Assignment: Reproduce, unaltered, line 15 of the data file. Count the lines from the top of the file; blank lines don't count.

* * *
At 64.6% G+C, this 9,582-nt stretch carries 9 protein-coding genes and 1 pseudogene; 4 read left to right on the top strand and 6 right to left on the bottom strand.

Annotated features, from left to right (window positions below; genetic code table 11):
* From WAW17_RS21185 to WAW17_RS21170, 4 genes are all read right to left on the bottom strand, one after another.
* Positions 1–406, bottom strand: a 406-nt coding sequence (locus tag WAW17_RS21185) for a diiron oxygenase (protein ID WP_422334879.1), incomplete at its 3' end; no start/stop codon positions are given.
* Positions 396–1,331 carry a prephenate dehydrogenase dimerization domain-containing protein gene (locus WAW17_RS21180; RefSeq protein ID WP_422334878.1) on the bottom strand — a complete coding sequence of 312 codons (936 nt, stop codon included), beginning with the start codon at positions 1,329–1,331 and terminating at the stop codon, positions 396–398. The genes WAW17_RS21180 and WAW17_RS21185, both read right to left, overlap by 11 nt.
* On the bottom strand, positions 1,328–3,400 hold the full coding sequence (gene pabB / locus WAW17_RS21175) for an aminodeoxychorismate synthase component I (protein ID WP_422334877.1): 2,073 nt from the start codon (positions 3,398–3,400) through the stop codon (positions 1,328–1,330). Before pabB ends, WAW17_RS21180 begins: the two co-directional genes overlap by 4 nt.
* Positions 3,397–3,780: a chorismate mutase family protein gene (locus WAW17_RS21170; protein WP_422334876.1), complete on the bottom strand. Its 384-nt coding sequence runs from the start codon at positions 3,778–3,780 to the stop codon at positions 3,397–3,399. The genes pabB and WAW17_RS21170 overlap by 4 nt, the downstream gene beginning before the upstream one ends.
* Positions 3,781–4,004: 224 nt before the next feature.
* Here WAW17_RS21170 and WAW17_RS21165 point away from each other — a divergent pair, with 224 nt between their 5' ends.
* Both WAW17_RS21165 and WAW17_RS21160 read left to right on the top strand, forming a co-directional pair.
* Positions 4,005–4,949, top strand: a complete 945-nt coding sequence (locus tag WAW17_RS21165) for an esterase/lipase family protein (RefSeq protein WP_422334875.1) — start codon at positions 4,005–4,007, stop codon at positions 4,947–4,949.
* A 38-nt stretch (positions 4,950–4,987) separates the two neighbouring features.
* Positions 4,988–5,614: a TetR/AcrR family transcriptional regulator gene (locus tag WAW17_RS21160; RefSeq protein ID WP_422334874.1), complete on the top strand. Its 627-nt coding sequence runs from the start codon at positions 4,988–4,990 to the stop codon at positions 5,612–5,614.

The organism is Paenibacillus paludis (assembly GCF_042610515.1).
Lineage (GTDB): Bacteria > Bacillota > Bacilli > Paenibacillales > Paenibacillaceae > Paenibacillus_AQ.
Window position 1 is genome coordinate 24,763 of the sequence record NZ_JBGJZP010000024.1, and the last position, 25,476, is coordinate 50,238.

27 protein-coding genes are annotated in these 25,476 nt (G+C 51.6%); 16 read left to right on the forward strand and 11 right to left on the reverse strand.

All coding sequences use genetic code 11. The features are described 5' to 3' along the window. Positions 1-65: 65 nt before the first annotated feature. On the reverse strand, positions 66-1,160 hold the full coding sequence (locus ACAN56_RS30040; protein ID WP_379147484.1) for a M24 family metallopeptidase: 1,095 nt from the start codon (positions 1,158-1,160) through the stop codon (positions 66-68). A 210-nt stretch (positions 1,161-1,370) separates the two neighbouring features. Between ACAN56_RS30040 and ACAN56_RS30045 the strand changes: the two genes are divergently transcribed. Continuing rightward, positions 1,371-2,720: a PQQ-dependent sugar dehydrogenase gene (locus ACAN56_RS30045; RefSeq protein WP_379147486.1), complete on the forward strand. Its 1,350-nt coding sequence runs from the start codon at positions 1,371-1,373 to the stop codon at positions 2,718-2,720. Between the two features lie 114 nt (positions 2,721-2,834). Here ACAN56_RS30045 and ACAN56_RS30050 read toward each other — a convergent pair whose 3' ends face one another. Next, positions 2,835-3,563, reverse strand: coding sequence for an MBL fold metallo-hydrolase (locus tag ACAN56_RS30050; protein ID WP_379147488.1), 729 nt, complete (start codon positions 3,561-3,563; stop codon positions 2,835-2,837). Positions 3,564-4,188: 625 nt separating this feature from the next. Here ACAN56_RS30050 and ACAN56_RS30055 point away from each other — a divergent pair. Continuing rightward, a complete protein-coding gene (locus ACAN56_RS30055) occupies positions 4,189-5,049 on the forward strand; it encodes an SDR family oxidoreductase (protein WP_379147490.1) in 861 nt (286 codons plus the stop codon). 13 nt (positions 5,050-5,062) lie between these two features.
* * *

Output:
Lineage (GTDB): Bacteria > Bacillota > Bacilli > Paenibacillales > Paenibacillaceae > Paenibacillus_AQ.